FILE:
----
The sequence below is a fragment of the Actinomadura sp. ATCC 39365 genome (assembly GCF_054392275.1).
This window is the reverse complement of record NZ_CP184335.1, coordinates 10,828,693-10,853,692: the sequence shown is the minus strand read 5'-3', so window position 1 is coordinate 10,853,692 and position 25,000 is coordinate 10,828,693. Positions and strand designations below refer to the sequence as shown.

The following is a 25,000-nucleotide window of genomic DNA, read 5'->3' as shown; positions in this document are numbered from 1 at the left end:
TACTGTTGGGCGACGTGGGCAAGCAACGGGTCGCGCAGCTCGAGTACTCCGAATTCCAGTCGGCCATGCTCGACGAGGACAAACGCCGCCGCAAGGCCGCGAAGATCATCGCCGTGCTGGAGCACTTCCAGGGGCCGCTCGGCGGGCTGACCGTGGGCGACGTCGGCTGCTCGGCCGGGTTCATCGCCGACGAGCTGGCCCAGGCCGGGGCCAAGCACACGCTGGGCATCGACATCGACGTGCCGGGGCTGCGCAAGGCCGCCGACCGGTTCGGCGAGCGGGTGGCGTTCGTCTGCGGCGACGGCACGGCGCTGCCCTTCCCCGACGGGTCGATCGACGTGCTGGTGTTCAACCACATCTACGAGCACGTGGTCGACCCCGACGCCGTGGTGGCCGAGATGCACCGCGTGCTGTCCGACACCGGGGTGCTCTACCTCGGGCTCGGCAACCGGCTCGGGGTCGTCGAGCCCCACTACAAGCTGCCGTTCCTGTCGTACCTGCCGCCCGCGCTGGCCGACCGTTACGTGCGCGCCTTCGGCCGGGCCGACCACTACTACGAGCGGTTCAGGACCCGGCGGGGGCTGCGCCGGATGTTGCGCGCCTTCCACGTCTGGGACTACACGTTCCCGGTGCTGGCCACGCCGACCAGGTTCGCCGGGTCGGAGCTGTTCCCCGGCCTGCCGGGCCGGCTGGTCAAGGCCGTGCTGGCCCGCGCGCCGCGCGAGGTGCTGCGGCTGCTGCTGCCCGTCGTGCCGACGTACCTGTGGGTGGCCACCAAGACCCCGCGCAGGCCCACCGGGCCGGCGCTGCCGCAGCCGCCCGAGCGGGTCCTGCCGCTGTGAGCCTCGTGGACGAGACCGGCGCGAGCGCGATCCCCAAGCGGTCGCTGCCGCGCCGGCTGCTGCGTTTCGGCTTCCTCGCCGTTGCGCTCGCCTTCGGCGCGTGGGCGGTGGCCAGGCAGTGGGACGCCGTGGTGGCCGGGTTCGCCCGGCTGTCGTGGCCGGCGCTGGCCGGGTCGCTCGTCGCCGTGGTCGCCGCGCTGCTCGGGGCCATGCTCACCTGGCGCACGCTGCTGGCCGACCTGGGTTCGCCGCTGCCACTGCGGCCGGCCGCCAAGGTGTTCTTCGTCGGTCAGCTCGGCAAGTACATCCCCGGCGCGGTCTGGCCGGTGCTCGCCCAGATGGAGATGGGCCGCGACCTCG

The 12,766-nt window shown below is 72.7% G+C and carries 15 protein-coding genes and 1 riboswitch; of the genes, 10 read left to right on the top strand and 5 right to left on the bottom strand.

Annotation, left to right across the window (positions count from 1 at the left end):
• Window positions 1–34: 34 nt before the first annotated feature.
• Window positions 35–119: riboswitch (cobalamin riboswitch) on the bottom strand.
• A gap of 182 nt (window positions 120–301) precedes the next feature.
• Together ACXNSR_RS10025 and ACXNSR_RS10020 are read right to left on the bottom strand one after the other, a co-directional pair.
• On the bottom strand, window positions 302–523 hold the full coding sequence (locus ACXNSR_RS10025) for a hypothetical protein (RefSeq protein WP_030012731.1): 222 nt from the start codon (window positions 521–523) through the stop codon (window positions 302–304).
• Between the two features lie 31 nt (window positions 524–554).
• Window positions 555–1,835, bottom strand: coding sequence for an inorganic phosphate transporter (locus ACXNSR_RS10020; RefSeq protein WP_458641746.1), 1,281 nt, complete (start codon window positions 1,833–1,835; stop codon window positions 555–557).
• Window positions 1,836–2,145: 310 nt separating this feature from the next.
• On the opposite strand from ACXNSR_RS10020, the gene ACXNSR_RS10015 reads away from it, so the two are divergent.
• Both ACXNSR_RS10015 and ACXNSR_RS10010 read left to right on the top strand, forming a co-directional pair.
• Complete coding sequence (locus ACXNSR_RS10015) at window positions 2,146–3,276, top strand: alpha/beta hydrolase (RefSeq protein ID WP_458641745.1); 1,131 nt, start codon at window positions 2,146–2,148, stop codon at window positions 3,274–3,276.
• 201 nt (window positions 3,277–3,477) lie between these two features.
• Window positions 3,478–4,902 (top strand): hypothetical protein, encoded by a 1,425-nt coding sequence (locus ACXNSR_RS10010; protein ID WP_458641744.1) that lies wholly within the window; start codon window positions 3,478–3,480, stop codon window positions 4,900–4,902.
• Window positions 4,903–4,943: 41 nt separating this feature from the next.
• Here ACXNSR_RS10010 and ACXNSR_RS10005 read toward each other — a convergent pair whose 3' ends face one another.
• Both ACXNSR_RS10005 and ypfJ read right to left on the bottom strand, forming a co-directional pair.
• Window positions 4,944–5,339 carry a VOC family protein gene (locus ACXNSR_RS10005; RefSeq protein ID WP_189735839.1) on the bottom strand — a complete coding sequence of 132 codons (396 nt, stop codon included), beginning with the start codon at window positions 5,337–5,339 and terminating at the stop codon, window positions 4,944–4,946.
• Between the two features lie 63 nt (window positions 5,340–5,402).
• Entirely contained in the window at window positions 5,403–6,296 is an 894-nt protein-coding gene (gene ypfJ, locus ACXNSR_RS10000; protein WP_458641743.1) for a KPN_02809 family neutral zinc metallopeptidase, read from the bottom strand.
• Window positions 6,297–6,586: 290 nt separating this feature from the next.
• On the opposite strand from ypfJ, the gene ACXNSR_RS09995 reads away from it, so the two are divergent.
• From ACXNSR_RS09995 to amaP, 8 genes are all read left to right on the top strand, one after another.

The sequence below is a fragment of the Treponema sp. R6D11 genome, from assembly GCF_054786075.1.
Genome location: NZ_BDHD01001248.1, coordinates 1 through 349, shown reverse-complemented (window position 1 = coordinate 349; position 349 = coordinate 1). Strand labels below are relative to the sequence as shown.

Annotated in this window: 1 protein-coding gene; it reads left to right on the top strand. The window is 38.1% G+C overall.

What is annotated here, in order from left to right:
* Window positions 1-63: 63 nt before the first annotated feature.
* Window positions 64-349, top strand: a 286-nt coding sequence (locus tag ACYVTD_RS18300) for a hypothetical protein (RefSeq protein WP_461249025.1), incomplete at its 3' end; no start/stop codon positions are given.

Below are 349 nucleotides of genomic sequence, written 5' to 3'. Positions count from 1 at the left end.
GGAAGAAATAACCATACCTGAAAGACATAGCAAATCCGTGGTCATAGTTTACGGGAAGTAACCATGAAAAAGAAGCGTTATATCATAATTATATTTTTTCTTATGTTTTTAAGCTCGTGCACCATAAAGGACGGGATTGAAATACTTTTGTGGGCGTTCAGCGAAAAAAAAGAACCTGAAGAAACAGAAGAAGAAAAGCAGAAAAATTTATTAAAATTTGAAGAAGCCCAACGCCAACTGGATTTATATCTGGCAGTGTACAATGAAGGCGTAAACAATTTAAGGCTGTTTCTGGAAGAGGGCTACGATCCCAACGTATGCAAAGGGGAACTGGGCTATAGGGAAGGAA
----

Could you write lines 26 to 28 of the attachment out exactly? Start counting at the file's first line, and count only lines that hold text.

• Window positions 6,297–6,586: 290 nt separating this feature from the next.
• On the opposite strand from ypfJ, the gene ACXNSR_RS09995 reads away from it, so the two are divergent.
• From ACXNSR_RS09995 to amaP, 8 genes are all read left to right on the top strand, one after another.